Cerebellar atrophy or degeneration is the condition that results when neurons in the cerebellum deteriorate and die, according to National Institute of Neurological Disorders and Stroke. The cerebellum is the area of the brain that controls a person's balance and coordination, but other areas of the central nervous system are sometimes affected as well, including the brain stem, spinal cord, medulla oblongata and cerebral cortex.
Cerebellar degeneration is linked to inherited genetic mutations, states the National Institute of Neurological Disorders and Stroke. This mutation is thought to alter the normal production of the proteins neurons need to survive and function.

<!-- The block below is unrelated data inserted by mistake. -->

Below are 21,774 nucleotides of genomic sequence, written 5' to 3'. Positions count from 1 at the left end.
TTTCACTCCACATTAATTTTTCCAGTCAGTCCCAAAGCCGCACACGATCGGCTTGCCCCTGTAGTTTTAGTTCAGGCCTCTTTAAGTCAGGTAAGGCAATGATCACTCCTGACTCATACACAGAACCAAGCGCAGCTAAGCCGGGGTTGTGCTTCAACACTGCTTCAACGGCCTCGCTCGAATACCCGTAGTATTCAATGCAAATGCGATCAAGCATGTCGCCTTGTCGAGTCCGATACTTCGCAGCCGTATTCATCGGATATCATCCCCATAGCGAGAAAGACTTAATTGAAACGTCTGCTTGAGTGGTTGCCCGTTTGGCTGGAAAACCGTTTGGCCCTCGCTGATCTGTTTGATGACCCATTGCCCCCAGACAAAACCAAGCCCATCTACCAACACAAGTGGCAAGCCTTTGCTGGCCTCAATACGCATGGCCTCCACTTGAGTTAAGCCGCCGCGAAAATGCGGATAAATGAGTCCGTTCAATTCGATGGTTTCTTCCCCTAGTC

Signs and symptoms of cerebellar degeneration include a wide, clumsy gait, uncoordinated arm and leg movements and slow or slurred speech, explains the Genetic and Rare Diseases Information Center. Apart from being caused by genetic mutations, cerebellar degeneration also results from chronic alcoholism and cancer-associated conditions. Treatment for cerebellar degeneration varies according to the underlying cause.
There is no cure for cerebellar degeneration that results from heredity, states the Genetic and Rare Diseases Information Center. For individuals with non-genetic or non-inherited forms of the disease, some symptoms are reversible with treatment. However, even those with inherited forms of the disorder have treatment options such as physical therapy to improve muscular coordination.